Repotting bald cypress - timing?

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I feel like it's getting a little late in the year for repotting deciduous material, but I just picked up a bald cypress that I'd love to get into a pot. If it's simply a bad idea, that's all there is to it and I won't do it. I was sort of thinking about simply slip potting it with mushroom compost if there isn't enough soil in the pot as it is.

I always have this feeling that plastic pots can't be good for them, but I'm certain I've blown that up a bit in my head. I still can't shake it tho, and don't like the idea of letting it go for a growing season in plastic if it can be avoided. If it's bad timing though, it sounds like I should keep that sucker in a bucket of water for the growing season and see if I can't get some knees.
 

HENDO

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It's probably a bad idea, assuming the buds have popped and it's starting to explode?

Give it one more year of girth either in the current container or slip-potted. This will give you time to stare at it like the rest of us tree-obsessed weirdos and generate a plan for next Winter/Spring, when you can make your chop and container selection.

Not sure how big it is but a lot of people recommend the cement tubs for development. I loathe them. They take up a tonne of bench space and bend/break when moving. You could use your time to find a good sturdy agriculture feeder tub or something less hideous but suitable for development since you seem to not like the nursery-looking containers.
 

Cadillactaste

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A dead tree in a pretty pot gets ones no where fast. If the plastic pot bothers you. Stick that plastic pot into a ceramic one...like a sleeve, just be sure it has a drain hole as well.

Bald cypress once the buds show the brush of the fronds...it's to late.

Health of a tree isn't dependant on a nice pot under it.


I personally don't slip pot. Two different mediums drying at different intervals. When I mess with roots it's to set them in order when the timing is right for the tree.
 
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Yep it's already popped - OK, that's what I thought. I was curious if maybe the slip potting idea could have worked.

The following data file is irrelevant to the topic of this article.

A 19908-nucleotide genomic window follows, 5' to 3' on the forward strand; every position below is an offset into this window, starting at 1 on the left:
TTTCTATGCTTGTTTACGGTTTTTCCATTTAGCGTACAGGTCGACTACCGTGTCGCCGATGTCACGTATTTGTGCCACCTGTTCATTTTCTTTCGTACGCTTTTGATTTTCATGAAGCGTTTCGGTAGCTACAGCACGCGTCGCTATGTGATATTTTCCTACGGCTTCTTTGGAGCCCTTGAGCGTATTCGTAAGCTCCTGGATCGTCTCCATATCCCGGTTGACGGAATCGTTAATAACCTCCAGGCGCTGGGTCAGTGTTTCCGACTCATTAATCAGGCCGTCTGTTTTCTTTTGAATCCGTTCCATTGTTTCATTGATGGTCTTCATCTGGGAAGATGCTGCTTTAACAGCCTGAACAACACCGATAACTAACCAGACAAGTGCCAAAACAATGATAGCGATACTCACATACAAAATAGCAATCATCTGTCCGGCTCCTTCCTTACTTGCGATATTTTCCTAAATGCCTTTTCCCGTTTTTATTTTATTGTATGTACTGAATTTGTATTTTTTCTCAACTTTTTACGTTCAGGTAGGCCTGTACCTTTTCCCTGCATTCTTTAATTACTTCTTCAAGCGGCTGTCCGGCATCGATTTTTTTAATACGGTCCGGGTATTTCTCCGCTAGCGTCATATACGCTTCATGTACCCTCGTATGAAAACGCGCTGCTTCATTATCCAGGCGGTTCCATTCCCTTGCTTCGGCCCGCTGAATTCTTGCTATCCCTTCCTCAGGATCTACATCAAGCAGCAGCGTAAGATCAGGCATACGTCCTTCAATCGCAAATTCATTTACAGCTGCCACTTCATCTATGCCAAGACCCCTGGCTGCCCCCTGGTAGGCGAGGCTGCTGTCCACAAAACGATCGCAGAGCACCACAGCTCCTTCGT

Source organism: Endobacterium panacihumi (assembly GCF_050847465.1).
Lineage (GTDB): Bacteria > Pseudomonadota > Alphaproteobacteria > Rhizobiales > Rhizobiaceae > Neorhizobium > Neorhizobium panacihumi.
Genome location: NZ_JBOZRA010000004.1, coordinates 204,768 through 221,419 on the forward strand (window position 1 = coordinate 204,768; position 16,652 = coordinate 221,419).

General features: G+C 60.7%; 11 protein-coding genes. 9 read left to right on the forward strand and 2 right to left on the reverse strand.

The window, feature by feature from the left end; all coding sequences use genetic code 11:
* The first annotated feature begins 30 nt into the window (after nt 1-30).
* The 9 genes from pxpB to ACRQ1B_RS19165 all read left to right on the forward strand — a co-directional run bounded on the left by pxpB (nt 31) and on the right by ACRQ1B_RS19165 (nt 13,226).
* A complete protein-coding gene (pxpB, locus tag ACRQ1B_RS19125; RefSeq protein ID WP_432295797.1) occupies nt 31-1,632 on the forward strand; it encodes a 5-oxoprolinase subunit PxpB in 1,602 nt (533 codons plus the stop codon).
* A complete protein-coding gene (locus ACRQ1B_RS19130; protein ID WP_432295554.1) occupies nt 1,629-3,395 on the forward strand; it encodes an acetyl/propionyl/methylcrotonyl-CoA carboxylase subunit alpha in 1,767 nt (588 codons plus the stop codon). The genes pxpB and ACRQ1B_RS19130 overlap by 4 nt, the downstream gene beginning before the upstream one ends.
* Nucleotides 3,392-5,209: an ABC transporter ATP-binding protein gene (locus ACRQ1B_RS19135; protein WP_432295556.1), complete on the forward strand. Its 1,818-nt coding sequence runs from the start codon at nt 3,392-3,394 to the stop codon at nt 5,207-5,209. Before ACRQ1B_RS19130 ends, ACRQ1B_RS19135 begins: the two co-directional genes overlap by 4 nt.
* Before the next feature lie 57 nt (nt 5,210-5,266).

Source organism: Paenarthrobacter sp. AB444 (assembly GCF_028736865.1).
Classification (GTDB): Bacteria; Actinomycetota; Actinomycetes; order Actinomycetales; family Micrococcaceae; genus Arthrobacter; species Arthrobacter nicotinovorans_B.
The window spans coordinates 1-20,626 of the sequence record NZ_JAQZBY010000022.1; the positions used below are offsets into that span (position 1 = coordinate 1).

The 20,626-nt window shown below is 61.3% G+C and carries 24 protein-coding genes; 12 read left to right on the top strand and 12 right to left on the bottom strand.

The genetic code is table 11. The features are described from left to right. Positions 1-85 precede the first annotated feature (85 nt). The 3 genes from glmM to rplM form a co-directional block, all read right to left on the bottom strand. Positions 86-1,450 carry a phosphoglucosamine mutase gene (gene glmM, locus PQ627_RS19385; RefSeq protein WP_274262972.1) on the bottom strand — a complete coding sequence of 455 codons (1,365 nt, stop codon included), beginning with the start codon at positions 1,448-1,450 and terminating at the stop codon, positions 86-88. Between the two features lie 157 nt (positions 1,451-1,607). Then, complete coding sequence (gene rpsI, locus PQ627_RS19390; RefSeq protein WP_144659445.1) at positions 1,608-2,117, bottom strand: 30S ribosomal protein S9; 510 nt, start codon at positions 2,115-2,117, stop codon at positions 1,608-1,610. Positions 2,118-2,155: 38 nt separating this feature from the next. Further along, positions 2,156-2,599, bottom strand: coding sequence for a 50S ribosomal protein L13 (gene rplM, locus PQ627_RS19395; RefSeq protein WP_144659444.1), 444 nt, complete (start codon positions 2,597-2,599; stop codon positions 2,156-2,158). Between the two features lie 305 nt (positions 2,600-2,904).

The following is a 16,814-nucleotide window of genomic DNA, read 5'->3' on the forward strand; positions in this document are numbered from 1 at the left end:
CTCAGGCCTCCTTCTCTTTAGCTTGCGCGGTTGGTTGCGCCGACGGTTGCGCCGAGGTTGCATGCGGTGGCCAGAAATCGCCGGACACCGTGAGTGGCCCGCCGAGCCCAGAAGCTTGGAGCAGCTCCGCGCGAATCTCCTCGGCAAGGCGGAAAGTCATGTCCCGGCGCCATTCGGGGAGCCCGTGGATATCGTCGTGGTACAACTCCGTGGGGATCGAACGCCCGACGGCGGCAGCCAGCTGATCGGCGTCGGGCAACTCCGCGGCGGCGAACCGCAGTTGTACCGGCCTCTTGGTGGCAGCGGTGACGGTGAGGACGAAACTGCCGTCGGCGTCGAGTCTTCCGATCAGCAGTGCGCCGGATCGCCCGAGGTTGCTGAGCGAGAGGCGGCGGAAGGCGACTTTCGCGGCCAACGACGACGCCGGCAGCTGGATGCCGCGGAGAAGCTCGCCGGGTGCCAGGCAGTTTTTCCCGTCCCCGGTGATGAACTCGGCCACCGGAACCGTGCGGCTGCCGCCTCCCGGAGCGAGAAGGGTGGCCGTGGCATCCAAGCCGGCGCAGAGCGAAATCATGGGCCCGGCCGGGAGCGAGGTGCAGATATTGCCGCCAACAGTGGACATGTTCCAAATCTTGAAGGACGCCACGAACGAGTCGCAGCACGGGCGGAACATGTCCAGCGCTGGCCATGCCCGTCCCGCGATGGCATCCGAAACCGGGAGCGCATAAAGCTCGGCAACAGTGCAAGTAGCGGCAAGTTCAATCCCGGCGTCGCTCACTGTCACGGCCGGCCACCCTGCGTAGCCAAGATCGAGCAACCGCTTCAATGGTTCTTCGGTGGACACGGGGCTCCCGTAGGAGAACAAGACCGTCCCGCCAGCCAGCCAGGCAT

If there's really no concern keeping it in plastic, then I have no actual reason to take it out right now. This year all I'd like to do is get the branches in place.
 

Cadillactaste

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Yep it's already popped - OK, that's what I thought. I was curious if maybe the slip potting idea could have worked.

If there's really no concern keeping it in plastic, then I have no actual reason to take it out right now. This year all I'd like to do is get the branches in place.
I missed two spring repots with my bald cypress. One...it woke before I could catch it...showed brush. *Had a commissioned pot at the time for it. Following year...it didn't seem to go all the way dormant. And started growing on the ends which hadn't fallen from the tree.

Personally...there are cons to slip potting. One being two different mediums in a pot drying out differently.

Another is not getting good root work in. I just don't see the need... but plastic pots do not bother me.

Many training pots are plastic...some folk use pond baskets and such. Look at local landscape nurseries...their plants are also in plastic. Not a big deal at all. Just a cheap way to offer them to the public.

Good deal, I've myself for small trees with no weight to them..slipped them into a ceramic pot to help Stabilize them. Now, I use bungee cords...and pots no longer concern me they will blow over.

I'm glad you asked. Some do slip pot...but I know a few who just won't do it. I'm one of them. The benefits don't weigh more than what I see for cons.
 
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I missed two spring repots with my bald cypress. One...it woke before I could catch it...showed brush. *Had a commissioned pot at the time for it. Following year...it didn't seem to go all the way dormant. And started growing on the ends which hadn't fallen from the tree.

Personally...there are cons to slip potting. One being two different mediums in a pot drying out differently.

Another is not getting good root work in. I just don't see the need... but plastic pots do not bother me.

Many training pots are plastic...some folk use pond baskets and such. Look at local landscape nurseries...their plants are also in plastic. Not a big deal at all. Just a cheap way to offer them to the public.

Good deal, I've myself for small trees with no weight to them..slipped them into a ceramic pot to help Stabilize them. Now, I use bungee cords...and pots no longer concern me they will blow over.

I'm glad you asked. Some do slip pot...but I know a few who just won't do it. I'm one of them. The benefits don't weigh more than what I see for cons.

Thanks, definitely helpful to hear how you think about it!
 

AaronThomas

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people recommend the cement tubs for development. I loathe them. They take up a tonne of bench space and bend/break when moving
Yep... they are ugly and they do flex. But they are inexpensive and with a bit of lumber and some knowhow you can dress um up. The lumber adds a ton of support... adding a cross brace at the bottom will help your cause as well.
As far as taking up space on your bench. Well, that's the price ya pay for larger bonsai yeah?